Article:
Tax-Free Savings Accounts for Disabled Are On the Horizon for 2016
When it comes to how much the disabled can have in a savings account without being disqualified for government benefits, things are about to change – big time. Currently, those people with disabilities eligible for Medicaid or federal Supplemental Security Income are limited to a maximum of $2,000 in savings bank accounts or other assets. Under the Achieving a Better Life Experience (ABLE) passed in 2014, the maximum amount allowed before jeopardizing federal benefits is getting a hike to $100,000.
It's taken time for various state programs to initiate the account's availability, but Virginia is poised for the first quarter of 2016, and Florida will offer it by July 1, 2016. The dates vary, as each state must approve its own legislation to set up the plan. To date, there are 10 states that have taken no action on this issue. The rest of the states either have current legislation or bills pending.
Able accounts, sometimes referred to as 529A accounts, are modeled on the popular 529 college savings accounts. The disabled person, friends and family can contribute to the accounts. There is no federal tax deduction for contributions but the earnings accumulate tax-free as long as they withdrawn to pay for eligible expenses. Advocates from special interest groups like the National Down Syndrome Society and the disabled population are excited about the increase with the Able account. Many groups receive daily emails from disabled people and their families inquiring how to go about opening an Able account.
The Able account is intended to encourage the disabled population to work and to help families with disabled children plan for their long-term needs. Generally, families set up special-needs trusts for their children's long-term needs. But, special needs trusts incur costly legal fees to set up and require annual tax filings. At the same time, it won't eliminate the need for special-needs trusts. Most likely, families will be using a combination of an Able account and special-needs trusts.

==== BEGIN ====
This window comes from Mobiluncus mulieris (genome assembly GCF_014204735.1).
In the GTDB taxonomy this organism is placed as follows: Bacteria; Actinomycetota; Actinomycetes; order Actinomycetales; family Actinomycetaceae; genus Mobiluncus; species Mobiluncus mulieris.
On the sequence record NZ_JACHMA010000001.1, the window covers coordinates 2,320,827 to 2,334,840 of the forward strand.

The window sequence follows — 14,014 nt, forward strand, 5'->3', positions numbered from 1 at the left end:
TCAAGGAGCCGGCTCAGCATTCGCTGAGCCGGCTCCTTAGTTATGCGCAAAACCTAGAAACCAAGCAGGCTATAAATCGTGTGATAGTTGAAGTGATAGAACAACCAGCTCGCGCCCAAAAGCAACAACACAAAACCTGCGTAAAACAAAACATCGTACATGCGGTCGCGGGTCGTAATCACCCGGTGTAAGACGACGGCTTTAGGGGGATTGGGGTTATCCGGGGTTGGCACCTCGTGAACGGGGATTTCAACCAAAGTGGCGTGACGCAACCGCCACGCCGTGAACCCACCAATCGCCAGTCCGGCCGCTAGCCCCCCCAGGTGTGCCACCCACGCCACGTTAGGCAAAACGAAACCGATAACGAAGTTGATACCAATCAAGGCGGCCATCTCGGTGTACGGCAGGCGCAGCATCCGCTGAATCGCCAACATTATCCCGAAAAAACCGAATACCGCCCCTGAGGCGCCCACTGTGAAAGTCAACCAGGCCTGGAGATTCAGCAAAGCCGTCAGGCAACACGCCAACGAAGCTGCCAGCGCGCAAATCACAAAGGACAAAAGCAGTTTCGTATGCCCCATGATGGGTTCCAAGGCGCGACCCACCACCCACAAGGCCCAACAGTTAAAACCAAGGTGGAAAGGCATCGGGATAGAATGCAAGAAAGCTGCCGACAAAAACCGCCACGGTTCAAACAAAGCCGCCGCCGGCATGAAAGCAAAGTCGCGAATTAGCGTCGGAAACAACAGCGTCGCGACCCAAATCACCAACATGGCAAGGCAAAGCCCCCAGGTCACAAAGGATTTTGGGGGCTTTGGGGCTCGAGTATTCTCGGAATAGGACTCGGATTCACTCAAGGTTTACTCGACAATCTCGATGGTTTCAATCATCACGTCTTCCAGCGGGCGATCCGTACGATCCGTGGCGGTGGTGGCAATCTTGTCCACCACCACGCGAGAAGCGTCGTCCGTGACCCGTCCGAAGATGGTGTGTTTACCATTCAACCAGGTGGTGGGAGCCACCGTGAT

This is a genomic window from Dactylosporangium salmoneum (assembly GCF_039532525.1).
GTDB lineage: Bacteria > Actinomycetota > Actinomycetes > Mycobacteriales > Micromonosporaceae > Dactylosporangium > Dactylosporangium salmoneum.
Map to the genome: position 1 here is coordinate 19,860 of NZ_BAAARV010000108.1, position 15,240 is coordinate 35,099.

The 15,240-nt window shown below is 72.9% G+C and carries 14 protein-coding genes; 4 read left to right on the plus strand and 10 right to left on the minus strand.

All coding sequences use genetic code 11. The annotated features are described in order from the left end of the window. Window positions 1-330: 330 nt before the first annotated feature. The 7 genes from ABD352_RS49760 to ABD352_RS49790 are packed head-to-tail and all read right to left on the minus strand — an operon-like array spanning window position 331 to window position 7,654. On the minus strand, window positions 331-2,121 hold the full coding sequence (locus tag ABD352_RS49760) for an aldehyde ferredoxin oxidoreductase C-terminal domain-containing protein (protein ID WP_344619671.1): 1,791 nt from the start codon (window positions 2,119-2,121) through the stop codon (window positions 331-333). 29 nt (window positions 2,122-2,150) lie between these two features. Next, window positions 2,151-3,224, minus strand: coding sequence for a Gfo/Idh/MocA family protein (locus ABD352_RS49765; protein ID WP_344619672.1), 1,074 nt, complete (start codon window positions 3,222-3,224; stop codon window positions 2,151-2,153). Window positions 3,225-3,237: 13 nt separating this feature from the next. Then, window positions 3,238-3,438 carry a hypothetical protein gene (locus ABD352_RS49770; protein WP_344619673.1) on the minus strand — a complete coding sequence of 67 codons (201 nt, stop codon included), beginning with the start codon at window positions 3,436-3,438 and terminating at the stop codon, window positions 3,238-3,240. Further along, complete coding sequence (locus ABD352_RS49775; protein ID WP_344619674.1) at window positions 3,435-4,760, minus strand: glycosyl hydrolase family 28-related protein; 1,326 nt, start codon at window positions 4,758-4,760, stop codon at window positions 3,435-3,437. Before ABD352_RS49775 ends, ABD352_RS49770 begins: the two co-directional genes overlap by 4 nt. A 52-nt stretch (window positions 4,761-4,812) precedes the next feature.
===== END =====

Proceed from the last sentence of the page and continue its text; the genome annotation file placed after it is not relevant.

A Peek at the Provisions of the Able Account
The Able account isn't without its limitations. Here's a peek at them:
- To quality, a person must have disabled before 26 years of age
- Annual gift tax exclusion is $14,000
- Funds can be used for health care, education, legal, housing and transportation expenses
- Only one 529A account can be opened, and it must be established in the state lived in
- After the beneficiary of the 529A dies, remaining funds are required for Medicaid repayment
While the Able account is a win for the disabled population, there are some critics. With the $14,000 a year contribution limit from any source, it will take a number of years before significant tax savings. A special-needs trust will still be needed for any disabled person who receives over $14,000 a year or $100,000 overall. And while the qualified expenses are broad, it doesn't include food, entertainment or vacations. Lastly, remaining funds cannot be left to siblings or others when the beneficiary passes.